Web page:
Analysis of the Costs and Economic Feasibility of Requiring Postharvest Processing for Raw Oysters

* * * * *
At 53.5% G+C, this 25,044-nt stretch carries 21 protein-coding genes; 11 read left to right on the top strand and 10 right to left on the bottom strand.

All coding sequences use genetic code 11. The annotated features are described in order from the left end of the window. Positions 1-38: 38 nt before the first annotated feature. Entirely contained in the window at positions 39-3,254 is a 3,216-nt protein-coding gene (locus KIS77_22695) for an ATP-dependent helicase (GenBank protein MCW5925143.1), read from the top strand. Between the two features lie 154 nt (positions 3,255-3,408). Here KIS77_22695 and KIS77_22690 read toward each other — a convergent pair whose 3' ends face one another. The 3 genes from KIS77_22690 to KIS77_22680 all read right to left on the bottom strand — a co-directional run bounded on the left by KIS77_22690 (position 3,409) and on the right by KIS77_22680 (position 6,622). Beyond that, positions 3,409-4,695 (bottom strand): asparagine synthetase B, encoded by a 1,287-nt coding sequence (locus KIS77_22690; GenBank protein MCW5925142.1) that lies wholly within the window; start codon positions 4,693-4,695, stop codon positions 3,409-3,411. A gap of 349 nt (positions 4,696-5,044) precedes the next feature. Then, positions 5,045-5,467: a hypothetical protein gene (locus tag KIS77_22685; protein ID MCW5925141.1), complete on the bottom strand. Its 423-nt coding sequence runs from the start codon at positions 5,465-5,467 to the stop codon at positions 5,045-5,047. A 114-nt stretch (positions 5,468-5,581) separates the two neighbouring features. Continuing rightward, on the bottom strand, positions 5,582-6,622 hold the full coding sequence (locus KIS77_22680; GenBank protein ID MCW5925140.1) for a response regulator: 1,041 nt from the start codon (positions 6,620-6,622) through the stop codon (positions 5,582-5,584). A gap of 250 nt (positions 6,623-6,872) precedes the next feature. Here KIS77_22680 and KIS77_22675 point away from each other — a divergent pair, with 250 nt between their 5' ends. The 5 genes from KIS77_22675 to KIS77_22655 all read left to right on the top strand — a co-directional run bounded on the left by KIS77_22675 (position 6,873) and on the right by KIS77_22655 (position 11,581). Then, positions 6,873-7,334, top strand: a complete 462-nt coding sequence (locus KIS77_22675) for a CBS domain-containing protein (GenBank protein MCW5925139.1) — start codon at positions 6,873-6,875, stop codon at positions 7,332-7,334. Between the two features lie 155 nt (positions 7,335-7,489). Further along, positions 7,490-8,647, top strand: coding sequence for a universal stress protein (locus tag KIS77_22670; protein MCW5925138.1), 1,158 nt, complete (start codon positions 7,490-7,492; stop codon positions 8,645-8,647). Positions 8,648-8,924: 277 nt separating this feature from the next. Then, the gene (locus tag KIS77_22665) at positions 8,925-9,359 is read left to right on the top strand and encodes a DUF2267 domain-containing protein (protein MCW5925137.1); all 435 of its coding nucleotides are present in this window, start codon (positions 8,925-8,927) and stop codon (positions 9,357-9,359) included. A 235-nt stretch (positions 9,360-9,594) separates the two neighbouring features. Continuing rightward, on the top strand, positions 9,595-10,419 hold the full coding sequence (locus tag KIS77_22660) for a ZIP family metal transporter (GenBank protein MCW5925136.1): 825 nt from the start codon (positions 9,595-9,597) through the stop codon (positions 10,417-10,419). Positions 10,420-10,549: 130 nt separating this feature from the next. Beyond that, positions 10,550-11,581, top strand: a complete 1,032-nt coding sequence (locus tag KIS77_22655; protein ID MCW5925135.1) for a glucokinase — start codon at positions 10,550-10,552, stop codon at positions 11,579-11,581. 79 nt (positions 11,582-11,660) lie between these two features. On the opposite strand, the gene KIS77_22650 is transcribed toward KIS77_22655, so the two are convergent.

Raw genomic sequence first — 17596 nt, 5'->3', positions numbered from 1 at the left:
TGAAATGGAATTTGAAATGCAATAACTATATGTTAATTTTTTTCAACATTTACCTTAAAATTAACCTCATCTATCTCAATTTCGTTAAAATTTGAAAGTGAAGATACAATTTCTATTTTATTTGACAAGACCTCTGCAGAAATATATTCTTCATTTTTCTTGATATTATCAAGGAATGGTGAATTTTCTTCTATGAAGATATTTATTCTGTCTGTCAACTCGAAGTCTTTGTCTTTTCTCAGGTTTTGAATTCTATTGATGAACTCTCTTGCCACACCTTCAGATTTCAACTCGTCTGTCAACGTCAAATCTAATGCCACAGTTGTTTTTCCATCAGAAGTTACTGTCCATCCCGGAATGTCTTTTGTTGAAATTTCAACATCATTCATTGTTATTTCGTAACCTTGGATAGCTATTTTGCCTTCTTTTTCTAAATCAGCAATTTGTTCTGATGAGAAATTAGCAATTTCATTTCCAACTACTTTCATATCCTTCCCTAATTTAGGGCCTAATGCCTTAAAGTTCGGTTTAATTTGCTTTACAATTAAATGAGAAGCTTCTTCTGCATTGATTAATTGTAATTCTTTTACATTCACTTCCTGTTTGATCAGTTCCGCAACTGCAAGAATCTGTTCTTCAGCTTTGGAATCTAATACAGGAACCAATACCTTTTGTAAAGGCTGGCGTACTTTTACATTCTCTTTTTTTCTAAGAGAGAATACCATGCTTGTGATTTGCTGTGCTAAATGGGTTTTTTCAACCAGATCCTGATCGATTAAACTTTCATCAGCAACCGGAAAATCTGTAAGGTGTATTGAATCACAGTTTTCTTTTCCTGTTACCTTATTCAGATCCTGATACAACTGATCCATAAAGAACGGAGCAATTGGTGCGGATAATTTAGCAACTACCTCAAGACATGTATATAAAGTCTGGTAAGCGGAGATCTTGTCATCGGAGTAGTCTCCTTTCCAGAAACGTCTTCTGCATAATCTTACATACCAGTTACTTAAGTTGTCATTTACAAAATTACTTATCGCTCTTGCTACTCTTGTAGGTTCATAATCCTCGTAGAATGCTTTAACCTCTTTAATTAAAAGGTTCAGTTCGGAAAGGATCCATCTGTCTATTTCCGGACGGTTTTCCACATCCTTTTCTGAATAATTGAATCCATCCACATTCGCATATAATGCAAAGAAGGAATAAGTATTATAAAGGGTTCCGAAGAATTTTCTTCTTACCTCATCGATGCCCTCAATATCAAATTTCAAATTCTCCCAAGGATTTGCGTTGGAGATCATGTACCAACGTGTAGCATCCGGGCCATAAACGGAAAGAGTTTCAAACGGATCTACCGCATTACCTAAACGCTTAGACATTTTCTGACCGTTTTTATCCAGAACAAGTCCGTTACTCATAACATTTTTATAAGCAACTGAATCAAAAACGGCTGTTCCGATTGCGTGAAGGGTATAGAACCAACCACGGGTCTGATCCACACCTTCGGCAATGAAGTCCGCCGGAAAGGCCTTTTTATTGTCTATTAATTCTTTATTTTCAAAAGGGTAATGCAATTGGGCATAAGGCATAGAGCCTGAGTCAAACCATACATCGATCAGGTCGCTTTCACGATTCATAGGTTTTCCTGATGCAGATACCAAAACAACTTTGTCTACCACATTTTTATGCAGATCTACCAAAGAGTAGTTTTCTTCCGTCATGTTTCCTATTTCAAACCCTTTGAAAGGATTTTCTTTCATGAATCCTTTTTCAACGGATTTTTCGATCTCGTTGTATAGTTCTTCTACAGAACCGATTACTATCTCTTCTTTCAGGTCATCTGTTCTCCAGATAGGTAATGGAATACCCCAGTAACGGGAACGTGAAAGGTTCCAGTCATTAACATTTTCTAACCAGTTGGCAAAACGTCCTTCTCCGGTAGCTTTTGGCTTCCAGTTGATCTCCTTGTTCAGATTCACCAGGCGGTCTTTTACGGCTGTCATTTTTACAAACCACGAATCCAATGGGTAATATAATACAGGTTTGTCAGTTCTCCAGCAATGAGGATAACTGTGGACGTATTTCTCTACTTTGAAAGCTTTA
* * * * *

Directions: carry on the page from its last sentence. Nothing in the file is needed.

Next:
Because of concerns about Vibrio vulnificus, the U.S. Food and Drug Administration is considering requirements for postharvest processing (PHP) of oysters harvested from the Gulf of Mexico during warm-weather months and intended for raw consumption. As described in the paper, feasible PHP methods for warm-weather-harvested oysters include cool pasteurization, high hydrostatic pressure, and low-dose gamma-irradiation. We estimate that the costs of applying PHP are approximately 5 to 6 cents per half-shell oyster intended for raw consumption. However, most oyster processors have insufficient volumes to cost-effectively install PHP equipment. To assist these smaller operations, central PHP facilities operated by a 3rd party would be needed. A geographic information system analysis that minimized volume-weighted travel distances from each Gulf oyster operation identified 6 optimal PHP facility locations in the Gulf region. Even with the establishment of central PHP facilities, some oyster operations will become unprofitable and be at risk for closure.